Defining Heterogeneity of Human Embryonic Stem Cells

Funding Type: 
SEED Grant
Grant Number: 
RS1-00333
ICOC Funds Committed: 
$0
Disease Focus: 
Amyotrophic Lateral Sclerosis
Neurological Disorders
Spinal Cord Injury
Neurological Disorders
Stem Cell Use: 
Embryonic Stem Cell
Public Abstract: 
Being pluripotent, human embryonic stem cells (hESCs) have the potential to act as a source of cells for regenerative therapies. But before these potential applications of hESCs can be effectively pursued, an understanding of the complex cellular relationships existing within hESC cultures and factors involved in the maintenance of hESC properties is required. hESC lines are known to be morphologically and phenotypically heterogeneous. We propose to select an antibody diversity library directly on live hESCs to identify a panel of monoclonal antibodies that recognize distinct hESC subpopulations, and to further characterize these subpopulations with regards to pluripotency and capacity for self-renewal. These antibodies will be of broad interest to laboratories that are either utilizing and optimizing the existing hESC lines or developing new hECS lines. These antibodies can be used in the future to ensure quality of hECS cultures, develop sublines that are more suitable for regenerative therapy, and identify corresponding antigens for functional studies of hESCs.
Statement of Benefit to California: 
This study aims to develop antibodies that recognize distinct subpopulations of human embryonic stem cells (hESCs), and to further characterize these subpopulations with regards to pluripotency and capacity for self-renewal. These antibodies will be of broad interest to laboratories that are utilizing or optimizing existing hESC lines, or developing new hESC lines. This study benefits California and its citizens because the knowledge and reagents generated can be used in the future to ensure quality of hESC cultures, and develop sublines that are more suitable for regenerative therapy.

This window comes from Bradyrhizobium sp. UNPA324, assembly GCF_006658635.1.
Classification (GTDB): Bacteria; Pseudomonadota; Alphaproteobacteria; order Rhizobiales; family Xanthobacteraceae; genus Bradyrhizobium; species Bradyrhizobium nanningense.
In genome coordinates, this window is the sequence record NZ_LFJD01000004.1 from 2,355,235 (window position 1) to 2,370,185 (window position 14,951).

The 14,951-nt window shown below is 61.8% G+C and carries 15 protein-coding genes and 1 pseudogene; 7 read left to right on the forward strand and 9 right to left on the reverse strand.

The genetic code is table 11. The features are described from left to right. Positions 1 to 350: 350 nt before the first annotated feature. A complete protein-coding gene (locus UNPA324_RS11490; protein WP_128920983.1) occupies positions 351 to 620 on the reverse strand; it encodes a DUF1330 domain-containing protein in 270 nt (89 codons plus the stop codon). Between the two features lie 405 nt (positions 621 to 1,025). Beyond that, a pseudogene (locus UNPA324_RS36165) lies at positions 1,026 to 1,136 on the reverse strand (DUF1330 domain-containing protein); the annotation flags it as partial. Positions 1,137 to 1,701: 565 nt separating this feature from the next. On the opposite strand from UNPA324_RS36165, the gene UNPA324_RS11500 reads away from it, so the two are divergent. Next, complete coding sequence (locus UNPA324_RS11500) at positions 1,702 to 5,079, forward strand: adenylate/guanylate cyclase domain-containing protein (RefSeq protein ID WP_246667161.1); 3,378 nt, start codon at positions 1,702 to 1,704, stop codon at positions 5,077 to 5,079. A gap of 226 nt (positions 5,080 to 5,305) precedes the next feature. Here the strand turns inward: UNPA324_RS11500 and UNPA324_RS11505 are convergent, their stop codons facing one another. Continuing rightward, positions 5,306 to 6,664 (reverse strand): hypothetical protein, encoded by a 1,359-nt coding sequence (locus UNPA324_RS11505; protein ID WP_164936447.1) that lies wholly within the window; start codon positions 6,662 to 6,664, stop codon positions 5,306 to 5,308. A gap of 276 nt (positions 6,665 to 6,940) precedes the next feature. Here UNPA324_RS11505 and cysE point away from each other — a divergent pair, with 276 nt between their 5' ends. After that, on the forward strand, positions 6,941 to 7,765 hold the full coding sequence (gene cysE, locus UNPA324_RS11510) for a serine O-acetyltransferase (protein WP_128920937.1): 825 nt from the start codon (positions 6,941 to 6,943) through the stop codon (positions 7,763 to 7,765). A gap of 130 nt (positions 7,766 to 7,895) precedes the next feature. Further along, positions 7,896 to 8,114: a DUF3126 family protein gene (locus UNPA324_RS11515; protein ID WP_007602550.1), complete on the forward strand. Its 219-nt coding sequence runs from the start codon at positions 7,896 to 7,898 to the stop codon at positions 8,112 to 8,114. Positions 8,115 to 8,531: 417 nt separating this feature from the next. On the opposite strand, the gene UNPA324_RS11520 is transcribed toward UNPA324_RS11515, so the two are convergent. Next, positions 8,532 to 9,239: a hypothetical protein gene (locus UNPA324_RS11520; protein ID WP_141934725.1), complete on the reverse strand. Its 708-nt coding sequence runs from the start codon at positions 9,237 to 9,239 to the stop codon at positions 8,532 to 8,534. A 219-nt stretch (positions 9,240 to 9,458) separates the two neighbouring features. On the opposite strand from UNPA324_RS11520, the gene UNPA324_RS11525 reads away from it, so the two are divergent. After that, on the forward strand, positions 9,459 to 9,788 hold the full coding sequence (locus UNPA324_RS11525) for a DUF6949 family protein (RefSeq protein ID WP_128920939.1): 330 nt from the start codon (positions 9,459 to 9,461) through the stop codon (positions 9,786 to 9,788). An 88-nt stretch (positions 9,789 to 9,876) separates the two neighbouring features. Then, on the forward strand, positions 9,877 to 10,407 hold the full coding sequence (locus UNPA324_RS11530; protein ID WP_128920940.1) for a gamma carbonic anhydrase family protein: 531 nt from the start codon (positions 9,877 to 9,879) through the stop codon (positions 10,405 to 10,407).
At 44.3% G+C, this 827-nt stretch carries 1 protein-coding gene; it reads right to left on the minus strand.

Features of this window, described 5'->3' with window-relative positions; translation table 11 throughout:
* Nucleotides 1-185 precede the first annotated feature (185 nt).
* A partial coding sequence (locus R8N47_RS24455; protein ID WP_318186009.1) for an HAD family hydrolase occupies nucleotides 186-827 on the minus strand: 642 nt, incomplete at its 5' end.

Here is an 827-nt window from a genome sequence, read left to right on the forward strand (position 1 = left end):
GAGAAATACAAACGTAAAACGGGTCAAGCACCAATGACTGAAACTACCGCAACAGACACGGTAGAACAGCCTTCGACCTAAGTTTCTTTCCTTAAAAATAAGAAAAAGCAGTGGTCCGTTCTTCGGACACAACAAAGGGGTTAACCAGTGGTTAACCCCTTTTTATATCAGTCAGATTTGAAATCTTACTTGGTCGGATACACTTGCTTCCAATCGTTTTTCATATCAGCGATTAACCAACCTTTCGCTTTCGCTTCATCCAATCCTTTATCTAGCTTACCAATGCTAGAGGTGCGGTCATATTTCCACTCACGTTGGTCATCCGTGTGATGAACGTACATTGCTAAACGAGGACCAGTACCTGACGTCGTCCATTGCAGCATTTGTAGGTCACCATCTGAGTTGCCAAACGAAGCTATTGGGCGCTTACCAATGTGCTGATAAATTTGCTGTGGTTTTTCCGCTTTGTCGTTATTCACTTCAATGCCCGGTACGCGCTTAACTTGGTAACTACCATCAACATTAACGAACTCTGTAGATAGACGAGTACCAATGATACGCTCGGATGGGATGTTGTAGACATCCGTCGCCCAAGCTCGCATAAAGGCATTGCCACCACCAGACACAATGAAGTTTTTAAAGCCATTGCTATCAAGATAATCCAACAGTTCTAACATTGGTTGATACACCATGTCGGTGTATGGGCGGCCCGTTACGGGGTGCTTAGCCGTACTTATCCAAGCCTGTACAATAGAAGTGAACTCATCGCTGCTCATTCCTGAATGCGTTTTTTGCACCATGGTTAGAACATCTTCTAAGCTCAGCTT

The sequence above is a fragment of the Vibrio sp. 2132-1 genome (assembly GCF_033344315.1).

Progress Report: 
  • A main goal of research in our laboratory is to identify strategies to promote neural repair in spinal cord injury and related neurological conditions. On the one hand, we have been using mouse models of spinal cord injury to study a long-standing puzzle in the field, namely, why axons, the fibers that connect nerve cells, do not regenerate after injury to the brain and the spinal cord. On the other hand, relevant to this CIRM SEED grant, we have started to explore the developmental and therapeutic potential of human embryonic stem cells (hESCs) for neural repair. We do this by first developing a method to genetically manipulate a HUES line of hESCs. The advent of hESCs has offered enormous potential for regenerative medicine and for basic understanding of human biology. To attain the full potential of hESCs as a tool both for therapeutic development and for basic research, we need to greatly enhance and expand our ability to genetically manipulate hESCs. A major goal for our SEED grant-sponsored research is to establish methods to genetically manipulate the HUES series of hESC lines, which are gaining wide utility in the research community due to the advantages on their growth characteristics over previously developed hESC lines. The first gene that we targeted in HUES cells, Fezf2, is critical for the development of the corticospinal tract, which plays important roles in fine motor control in humans and hence represents an important target for recovery and repair after spinal cord injury. By introducing a fluorescent reporter to the Fezf2 locus, we are now able to monitor the differentiation of hESCs into Fezf2-expressing neuronal lineages. This work has been published. A second goal is to start to explore the developmental and therapeutic potential of these cells and cells that derived from these cells in the brain and spinal cord. We are currently utilizing the cell line genetically engineered above to develop an efficient method to differentiate HUES cells into subcerebral neurons. Results so far have been encouraging. Efforts are also underway to overexpress Fezf2 as a complementary approach to drive the differentiation of HUES cells into specific neuronal types. Together, these studies will lay down the foundation for therapeutic development with HUES cells and their more differentiated derivatives for neurological disorders including spinal cord injury where neural regeneration can be beneficial. The CIRM SEED grant has allowed us to pursue a new, exciting path of research that we would have not pursued had we not been awarded the grant. Furthermore, the CIRM funded research has opened a new window of opportunity for us to explore genetic engineering of hESCs to model human neurological conditions in future.

© 2013 California Institute for Regenerative Medicine